With Europe's economies currently in the doldrums, Fiat's move to expand its Panda range with two affordable crossover-like models in the A-segment, the Panda 4x4 and Panda Trekking, couldn't have come at a better time for the struggling automaker as many consumers are changing their preferences to smaller, cheaper and more fuel-efficient vehicles.
Fiat describes the new Panda 4x4 as the "only genuine 'pocket' 4x4 car" in the European market and a "Jack of all trades" capable of tackling "mountain mule tracks and the urban jungle" with the same ease.
The Panda 4x4 rides on a jacked up suspension that offers a higher ground clearance over the regular 2WD model, while rolling on 15-inch wheels wrapped in 175/65 R15 84T M+S tires developed specifically for this model.
It gets permanent all-wheel drive that is managed through a "Torque on demand" system with two differentials and electronically controlled coupling, while also featuring an ESC (Electronic Stability Control) system with ELD (Electronic Locking Differential) function as standard.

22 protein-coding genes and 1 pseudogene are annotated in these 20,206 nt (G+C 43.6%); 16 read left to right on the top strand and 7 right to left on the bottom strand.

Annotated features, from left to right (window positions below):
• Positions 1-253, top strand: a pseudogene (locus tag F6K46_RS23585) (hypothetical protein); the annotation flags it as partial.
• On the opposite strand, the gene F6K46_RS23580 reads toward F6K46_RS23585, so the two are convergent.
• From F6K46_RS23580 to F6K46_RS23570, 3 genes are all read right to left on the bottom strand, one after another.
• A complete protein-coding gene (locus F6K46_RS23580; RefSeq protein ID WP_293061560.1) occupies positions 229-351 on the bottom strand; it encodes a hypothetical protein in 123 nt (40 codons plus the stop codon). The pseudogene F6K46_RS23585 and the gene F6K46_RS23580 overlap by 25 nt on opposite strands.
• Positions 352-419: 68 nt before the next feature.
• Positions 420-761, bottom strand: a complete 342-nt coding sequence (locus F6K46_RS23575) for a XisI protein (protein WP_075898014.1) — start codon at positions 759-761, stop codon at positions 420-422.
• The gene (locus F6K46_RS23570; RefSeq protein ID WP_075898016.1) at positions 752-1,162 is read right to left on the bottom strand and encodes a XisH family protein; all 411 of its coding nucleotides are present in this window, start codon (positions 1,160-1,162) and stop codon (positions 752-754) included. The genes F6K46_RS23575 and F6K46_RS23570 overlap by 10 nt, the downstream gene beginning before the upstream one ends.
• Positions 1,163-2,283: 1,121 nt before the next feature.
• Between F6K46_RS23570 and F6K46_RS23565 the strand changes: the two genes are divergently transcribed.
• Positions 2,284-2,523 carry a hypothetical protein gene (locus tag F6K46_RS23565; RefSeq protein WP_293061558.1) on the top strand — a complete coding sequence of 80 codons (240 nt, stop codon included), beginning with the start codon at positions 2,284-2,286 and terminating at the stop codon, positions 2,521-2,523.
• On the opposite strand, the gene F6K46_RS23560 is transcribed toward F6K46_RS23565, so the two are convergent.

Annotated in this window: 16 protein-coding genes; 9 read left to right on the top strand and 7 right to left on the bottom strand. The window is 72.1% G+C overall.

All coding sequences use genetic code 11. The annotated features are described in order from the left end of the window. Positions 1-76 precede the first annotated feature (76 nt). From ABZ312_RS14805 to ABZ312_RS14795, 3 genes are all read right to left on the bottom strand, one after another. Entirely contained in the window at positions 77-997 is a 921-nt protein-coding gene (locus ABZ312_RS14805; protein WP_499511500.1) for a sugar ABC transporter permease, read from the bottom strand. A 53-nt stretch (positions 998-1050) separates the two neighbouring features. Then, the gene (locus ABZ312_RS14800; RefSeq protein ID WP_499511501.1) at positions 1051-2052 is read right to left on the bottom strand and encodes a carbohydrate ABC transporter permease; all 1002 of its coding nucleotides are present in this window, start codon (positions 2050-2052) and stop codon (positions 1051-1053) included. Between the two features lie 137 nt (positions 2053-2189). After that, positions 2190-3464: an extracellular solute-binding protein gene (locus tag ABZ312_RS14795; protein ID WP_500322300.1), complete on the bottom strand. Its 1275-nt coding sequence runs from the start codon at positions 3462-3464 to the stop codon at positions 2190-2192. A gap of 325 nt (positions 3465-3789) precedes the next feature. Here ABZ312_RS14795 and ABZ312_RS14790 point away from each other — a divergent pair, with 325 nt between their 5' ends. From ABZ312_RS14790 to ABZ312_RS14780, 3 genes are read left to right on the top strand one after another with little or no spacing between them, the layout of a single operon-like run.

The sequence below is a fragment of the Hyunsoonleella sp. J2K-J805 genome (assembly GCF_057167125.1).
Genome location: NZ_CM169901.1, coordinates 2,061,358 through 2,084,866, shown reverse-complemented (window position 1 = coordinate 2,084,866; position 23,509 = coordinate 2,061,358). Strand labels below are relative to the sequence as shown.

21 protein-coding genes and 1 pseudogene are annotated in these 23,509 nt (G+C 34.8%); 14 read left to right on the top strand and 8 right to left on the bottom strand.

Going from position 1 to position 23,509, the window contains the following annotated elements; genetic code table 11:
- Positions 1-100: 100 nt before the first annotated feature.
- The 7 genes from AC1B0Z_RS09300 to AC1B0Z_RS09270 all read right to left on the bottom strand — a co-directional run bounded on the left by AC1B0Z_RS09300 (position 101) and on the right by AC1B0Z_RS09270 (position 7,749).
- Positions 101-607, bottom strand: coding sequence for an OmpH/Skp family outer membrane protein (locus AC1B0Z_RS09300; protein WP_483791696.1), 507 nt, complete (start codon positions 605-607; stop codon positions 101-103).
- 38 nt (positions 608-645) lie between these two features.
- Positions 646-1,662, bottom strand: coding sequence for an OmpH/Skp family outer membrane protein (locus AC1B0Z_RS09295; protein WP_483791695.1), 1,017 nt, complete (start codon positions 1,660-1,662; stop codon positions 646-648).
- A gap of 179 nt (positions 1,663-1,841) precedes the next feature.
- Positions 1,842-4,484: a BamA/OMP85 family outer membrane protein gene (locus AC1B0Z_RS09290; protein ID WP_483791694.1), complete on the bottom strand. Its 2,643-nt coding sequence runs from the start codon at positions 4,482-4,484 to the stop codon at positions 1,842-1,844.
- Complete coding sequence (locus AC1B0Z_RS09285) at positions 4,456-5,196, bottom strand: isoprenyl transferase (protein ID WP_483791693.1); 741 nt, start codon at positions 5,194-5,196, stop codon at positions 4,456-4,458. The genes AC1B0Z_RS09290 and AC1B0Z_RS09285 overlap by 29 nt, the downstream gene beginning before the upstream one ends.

The Panda 4x4 is available with two engine options, an 84hp (85PS) 0.9-liter TwinAir Turbo petrol and the 74hp (75PS) 1.3-liter MultiJet II diesel, both with fuel saving Start&Stop tech and a six-speed manual gearbox with shortened first gear.
A subtle styling kit that adds chunky door sills with matching black mouldings around the wheel arches and the bumpers that also house silver-colored skid plates, completes the transformation.
The Panda Trekking was designed as a more economical but less capable alternative to the 4x4.
While it keeps the same looks and higher riding suspension of the Panda 4x4, the Trekking ditches the all-wheel drive system for a front-wheel drive configuration and instead relies only on a standard traction control system to improve its performance on low-traction surfaces.
It is offered with the same engine and transmission choices as the 4x4 – albeit without the shorter first gear.